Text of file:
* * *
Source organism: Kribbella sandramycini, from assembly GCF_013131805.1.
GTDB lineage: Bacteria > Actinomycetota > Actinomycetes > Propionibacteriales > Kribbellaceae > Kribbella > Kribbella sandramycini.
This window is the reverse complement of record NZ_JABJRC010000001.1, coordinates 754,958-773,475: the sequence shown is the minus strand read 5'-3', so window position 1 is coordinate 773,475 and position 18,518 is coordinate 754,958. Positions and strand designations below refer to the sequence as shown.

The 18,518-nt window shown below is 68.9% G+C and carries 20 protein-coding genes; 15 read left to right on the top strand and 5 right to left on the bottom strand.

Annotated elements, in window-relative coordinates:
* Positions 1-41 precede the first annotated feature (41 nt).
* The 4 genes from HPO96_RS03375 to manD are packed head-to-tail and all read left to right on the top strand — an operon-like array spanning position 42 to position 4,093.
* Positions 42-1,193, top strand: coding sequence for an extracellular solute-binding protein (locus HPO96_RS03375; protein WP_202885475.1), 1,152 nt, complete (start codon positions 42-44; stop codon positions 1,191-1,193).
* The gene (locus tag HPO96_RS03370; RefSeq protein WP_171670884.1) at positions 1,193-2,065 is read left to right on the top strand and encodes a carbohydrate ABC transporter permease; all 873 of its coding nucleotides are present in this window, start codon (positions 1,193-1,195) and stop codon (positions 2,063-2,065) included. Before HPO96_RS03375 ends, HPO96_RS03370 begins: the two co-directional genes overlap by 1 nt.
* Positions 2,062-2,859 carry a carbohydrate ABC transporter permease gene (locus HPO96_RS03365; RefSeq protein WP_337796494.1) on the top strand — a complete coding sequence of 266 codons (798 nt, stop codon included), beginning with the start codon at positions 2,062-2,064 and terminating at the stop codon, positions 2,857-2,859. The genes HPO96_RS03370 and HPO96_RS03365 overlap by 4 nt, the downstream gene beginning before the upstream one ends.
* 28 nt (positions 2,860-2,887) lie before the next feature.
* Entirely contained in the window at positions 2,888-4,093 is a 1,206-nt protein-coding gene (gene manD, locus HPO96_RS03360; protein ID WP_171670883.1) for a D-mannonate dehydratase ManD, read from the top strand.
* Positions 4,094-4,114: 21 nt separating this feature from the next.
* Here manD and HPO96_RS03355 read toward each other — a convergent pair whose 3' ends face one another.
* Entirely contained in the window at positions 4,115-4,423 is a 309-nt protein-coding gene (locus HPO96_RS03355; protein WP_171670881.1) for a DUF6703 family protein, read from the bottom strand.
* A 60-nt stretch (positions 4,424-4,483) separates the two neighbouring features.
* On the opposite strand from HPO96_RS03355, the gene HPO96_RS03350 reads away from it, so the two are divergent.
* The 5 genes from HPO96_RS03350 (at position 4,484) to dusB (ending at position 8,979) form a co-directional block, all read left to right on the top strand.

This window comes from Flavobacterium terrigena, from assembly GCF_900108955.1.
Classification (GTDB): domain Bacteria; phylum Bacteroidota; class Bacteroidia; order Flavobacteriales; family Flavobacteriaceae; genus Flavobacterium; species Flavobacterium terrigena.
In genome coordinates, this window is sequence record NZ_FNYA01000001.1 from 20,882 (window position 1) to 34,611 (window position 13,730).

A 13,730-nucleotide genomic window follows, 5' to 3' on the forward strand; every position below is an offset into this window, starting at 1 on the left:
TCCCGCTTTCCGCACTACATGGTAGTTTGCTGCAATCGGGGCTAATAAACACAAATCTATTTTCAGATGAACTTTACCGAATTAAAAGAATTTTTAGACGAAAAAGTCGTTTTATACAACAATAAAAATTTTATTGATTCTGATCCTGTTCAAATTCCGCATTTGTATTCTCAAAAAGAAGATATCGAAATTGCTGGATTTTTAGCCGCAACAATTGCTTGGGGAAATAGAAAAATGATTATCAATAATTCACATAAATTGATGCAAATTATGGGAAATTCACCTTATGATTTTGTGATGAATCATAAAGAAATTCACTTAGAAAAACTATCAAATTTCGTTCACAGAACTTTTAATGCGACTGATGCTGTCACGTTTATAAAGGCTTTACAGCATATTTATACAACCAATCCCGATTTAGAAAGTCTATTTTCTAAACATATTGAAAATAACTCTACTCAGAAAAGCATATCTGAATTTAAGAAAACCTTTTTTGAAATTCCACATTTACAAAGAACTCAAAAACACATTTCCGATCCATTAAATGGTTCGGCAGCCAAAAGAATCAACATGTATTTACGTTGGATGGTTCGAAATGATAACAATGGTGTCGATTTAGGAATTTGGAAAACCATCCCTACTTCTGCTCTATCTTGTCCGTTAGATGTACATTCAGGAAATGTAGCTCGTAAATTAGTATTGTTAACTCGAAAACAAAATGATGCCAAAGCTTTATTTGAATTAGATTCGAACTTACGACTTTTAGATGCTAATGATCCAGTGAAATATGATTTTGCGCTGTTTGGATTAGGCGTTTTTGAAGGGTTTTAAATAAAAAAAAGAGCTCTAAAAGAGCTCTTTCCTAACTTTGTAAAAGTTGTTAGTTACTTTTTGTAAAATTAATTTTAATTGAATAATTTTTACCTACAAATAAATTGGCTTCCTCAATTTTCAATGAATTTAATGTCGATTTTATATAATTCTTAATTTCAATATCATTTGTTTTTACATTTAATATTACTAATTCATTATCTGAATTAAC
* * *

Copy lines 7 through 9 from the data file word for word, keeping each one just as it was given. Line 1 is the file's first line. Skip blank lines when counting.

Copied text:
* The 4 genes from HPO96_RS03375 to manD are packed head-to-tail and all read left to right on the top strand — an operon-like array spanning position 42 to position 4,093.
* Positions 42-1,193, top strand: coding sequence for an extracellular solute-binding protein (locus HPO96_RS03375; protein WP_202885475.1), 1,152 nt, complete (start codon positions 42-44; stop codon positions 1,191-1,193).
* The gene (locus tag HPO96_RS03370; RefSeq protein WP_171670884.1) at positions 1,193-2,065 is read left to right on the top strand and encodes a carbohydrate ABC transporter permease; all 873 of its coding nucleotides are present in this window, start codon (positions 1,193-1,195) and stop codon (positions 2,063-2,065) included. Before HPO96_RS03375 ends, HPO96_RS03370 begins: the two co-directional genes overlap by 1 nt.